Signed sealed published and declared by the said Mary Hinnant to be her last will and testament in the presence of us   Willie Deans Hardy H. Williamson

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Inventory of Mary Hinnant’s “personable” property.

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State of North Carolina, Wilson County

In the name of God amen I Martha Hinnant being weak in body but in perfect health & memory & calling to mind the mortality of my body and knowing it is appointed for all persons once to die do make and ordain this my last will and testament in manner as follows

In the first place I give my body to be buried in a decent and christian like manner and my soul I commend to God that gave it

Item 1st After my death I give and bequeath to my beloved brother Jesse Hinnant one stear and cart one [illegible] Ten head of hogs Twelve Barrels of corn and two blade stacks of the crop now on hand and the first part of wheat now on hand also one hundred and fifty Dollars in money to him and his heirs forever

Item 2nd After my death I give and bequeath to nephew Jas. H. Hinnant one negro boy by the name of Amos also one Bed Bedstead & furniture and fifty Dollars in money to him & his heirs forever

Item 3rd After my death I give and Bequeath to my nephew James T. Atkinson one bed & furniture to him and his heirs forever

Item 4th The ballance of my property after my death consisting of three negroes namely Hardy Henry & Allen also my stock of all descriptions and my crop and every thing that is not given away in legacies I leave to be sold and the money arising from the sale of my property with my notes and accounts I leave to be equally divided after having my just debts and legacies between my beloved sisters Rhoda Atkinson and her six children viz, Alvin H., Martha, Patience, Polly, James T. & Mourning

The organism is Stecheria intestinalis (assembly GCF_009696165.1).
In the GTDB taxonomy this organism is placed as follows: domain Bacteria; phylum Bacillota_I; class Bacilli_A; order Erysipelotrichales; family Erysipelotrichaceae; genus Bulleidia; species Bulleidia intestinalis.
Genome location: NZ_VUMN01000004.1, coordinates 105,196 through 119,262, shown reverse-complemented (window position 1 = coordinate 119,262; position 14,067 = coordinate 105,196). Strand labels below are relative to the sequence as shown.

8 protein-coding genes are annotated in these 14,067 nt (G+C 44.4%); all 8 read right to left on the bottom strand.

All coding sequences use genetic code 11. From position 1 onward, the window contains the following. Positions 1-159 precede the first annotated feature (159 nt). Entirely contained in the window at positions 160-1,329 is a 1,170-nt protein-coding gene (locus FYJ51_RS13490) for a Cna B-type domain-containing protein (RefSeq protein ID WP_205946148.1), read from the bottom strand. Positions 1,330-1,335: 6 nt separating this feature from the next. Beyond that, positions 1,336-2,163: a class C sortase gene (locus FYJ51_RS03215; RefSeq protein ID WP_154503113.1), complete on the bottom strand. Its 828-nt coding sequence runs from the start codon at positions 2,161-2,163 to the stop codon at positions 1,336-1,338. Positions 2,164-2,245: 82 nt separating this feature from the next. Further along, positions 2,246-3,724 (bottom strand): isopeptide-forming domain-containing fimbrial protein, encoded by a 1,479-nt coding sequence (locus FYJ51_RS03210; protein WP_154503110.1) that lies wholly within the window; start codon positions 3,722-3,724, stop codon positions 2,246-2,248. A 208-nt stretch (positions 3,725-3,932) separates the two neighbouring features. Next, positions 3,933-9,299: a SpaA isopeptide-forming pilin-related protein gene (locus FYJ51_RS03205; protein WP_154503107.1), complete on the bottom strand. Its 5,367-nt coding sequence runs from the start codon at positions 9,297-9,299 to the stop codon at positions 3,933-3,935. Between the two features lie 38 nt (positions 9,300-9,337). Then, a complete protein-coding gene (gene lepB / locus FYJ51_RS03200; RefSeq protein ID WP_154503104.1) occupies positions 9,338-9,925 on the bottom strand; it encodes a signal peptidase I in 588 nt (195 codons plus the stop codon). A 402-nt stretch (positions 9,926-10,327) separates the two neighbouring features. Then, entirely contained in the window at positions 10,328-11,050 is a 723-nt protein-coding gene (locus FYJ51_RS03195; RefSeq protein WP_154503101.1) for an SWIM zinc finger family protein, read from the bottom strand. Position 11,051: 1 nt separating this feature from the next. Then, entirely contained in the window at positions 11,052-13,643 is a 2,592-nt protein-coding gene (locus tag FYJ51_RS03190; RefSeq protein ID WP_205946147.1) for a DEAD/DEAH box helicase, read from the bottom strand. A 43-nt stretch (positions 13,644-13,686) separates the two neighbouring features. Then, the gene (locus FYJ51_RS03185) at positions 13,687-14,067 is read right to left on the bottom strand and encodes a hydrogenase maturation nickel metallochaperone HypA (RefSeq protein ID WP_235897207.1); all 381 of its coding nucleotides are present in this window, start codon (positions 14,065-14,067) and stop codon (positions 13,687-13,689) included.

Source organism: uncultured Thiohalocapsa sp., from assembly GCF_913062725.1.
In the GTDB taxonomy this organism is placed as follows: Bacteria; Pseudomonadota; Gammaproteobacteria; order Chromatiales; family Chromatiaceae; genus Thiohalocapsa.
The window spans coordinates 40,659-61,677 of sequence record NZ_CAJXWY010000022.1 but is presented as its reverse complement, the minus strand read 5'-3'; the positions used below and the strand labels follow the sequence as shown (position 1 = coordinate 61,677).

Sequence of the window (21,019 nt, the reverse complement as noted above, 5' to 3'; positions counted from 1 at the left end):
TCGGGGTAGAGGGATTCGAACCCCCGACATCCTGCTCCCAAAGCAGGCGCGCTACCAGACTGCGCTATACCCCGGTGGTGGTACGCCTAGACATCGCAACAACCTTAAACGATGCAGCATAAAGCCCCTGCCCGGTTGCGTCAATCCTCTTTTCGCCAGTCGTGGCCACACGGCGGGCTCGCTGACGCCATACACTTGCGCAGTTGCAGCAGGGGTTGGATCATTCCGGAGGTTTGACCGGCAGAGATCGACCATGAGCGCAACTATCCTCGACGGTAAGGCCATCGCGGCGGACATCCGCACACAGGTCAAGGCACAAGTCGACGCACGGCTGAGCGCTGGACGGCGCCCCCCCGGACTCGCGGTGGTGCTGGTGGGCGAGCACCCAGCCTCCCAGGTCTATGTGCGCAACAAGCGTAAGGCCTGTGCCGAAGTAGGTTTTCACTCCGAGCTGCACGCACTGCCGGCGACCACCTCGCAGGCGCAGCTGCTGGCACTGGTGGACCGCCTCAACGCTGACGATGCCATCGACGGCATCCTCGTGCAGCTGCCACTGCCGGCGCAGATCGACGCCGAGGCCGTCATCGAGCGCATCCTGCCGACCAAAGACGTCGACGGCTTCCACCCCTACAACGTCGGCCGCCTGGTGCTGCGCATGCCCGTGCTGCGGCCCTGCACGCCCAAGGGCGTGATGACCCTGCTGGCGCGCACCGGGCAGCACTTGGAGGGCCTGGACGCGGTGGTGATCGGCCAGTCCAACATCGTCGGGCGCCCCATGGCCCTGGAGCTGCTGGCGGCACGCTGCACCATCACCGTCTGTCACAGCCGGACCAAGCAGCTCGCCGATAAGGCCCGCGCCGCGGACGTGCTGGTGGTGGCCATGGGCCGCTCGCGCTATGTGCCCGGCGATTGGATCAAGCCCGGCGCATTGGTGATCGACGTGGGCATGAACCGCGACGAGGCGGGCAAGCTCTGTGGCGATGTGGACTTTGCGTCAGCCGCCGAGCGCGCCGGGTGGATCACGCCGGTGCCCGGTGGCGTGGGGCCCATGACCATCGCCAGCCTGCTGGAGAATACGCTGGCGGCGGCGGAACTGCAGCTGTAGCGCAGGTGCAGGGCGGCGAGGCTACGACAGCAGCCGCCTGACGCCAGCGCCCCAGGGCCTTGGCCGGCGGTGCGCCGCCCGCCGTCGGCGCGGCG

I constitute and appoint my beloved nephew and worthy friend James T. Atkinson Executor to this my last will and testament

In witness whereof I hereunto to set my hand and affix my seal this 10th June 1858   Martha (X) Hinnant {seal}

Assigned sealed and acknowledged in the presence of us Jesse Fulghum, Riley Rentfrow

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In fact, Martha Hinnant sold Allen to her brother Jesse Hinnant in 1861 for $800. He was 13 years old.

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Amos, the only enslaved man not to be sold per Martha Hinnant’s will, is likely the man who is listed in the 1870 census of Spring Hill township, Wilson County: black farm laborer Amos Hinnant, 30; wife Linday, 25; and sons Haywood, 9, and Burruss, 3. (The last three are described as white, which was almost certainly an error.) Amos Hinnant, son of Thomas and Charity Hinnant, had married Malenda Barnes, parents unknown, on 5 March 1968 in Wilson County. (Amos’ mother Charity may have been the woman referred to in Mary Hinnant’s will. On 14 July 1866, Charity Hinnant and Allen Williamson registered a cohabitation that had begun only the previous Christmas. Was this the same Charity? She does not appear in later records.) In the 1880 census of Spring Hill township, servant Haywood Hinnant, 16, lived in the household of Bryant R. Hinnant next door to his parents Amos, 45, and Lendy Hinnant, 34. In 1897, Malinda Hinnant filed for a Civil War widow’s pension on the basis of her husband’s service in Company K, 14th United States Colored Heavy Artillery.

North Carolina Wills and Probate Records, 1665-1998 [database on-line], ancestry.com; Records of Slaves and Free People of Color, Wilson County Records, North Carolina State Archives.